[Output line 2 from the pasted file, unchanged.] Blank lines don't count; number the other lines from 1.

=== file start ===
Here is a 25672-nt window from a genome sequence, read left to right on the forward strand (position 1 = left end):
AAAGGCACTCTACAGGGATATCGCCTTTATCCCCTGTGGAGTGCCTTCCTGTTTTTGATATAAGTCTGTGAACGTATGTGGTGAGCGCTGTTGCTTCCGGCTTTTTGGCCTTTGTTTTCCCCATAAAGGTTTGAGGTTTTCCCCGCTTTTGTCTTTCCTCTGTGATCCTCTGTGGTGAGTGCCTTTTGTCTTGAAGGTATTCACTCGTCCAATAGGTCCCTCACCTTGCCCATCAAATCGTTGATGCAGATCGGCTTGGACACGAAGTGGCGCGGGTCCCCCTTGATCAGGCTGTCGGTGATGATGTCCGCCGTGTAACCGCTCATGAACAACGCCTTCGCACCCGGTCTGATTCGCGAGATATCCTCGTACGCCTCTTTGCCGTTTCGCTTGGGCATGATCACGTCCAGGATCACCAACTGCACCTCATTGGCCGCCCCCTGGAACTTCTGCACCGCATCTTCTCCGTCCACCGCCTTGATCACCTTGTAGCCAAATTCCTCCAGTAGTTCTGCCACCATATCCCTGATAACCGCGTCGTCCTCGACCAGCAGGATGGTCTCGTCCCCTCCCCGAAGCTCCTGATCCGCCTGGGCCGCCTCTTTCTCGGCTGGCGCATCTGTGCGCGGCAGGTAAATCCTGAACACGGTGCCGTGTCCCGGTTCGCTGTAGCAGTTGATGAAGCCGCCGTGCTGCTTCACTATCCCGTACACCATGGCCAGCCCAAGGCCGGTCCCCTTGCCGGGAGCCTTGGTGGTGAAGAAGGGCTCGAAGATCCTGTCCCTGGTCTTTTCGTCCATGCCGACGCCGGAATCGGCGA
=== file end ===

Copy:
AAAGGCACTCTACAGGGATATCGCCTTTATCCCCTGTGGAGTGCCTTCCTGTTTTTGATATAAGTCTGTGAACGTATGTGGTGAGCGCTGTTGCTTCCGGCTTTTTGGCCTTTGTTTTCCCCATAAAGGTTTGAGGTTTTCCCCGCTTTTGTCTTTCCTCTGTGATCCTCTGTGGTGAGTGCCTTTTGTCTTGAAGGTATTCACTCGTCCAATAGGTCCCTCACCTTGCCCATCAAATCGTTGATGCAGATCGGCTTGGACACGAAGTGGCGCGGGTCCCCCTTGATCAGGCTGTCGGTGATGATGTCCGCCGTGTAACCGCTCATGAACAACGCCTTCGCACCCGGTCTGATTCGCGAGATATCCTCGTACGCCTCTTTGCCGTTTCGCTTGGGCATGATCACGTCCAGGATCACCAACTGCACCTCATTGGCCGCCCCCTGGAACTTCTGCACCGCATCTTCTCCGTCCACCGCCTTGATCACCTTGTAGCCAAATTCCTCCAGTAGTTCTGCCACCATATCCCTGATAACCGCGTCGTCCTCGACCAGCAGGATGGTCTCGTCCCCTCCCCGAAGCTCCTGATCCGCCTGGGCCGCCTCTTTCTCGGCTGGCGCATCTGTGCGCGGCAGGTAAATCCTGAACACGGTGCCGTGTCCCGGTTCGCTGTAGCAGTTGATGAAGCCGCCGTGCTGCTTCACTATCCCGTACACCATGGCCAGCCCAAGGCCGGTCCCCTTGCCGGGAGCCTTGGTGGTGAAGAAGGGCTCGAAGATCCTGTCCCTGGTCTTTTCGTCCATGCCGACGCCGGAATCGGCGA